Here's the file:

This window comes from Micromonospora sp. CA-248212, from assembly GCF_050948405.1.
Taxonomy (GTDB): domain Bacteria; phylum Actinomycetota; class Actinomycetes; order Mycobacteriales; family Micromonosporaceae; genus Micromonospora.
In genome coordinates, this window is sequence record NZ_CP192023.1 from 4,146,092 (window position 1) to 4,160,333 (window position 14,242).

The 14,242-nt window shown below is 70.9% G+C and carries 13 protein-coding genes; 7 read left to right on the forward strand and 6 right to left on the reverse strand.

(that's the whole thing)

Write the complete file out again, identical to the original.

This window comes from Micromonospora sp. CA-248212, from assembly GCF_050948405.1.
Taxonomy (GTDB): domain Bacteria; phylum Actinomycetota; class Actinomycetes; order Mycobacteriales; family Micromonosporaceae; genus Micromonospora.
In genome coordinates, this window is sequence record NZ_CP192023.1 from 4,146,092 (window position 1) to 4,160,333 (window position 14,242).

The 14,242-nt window shown below is 70.9% G+C and carries 13 protein-coding genes; 7 read left to right on the forward strand and 6 right to left on the reverse strand.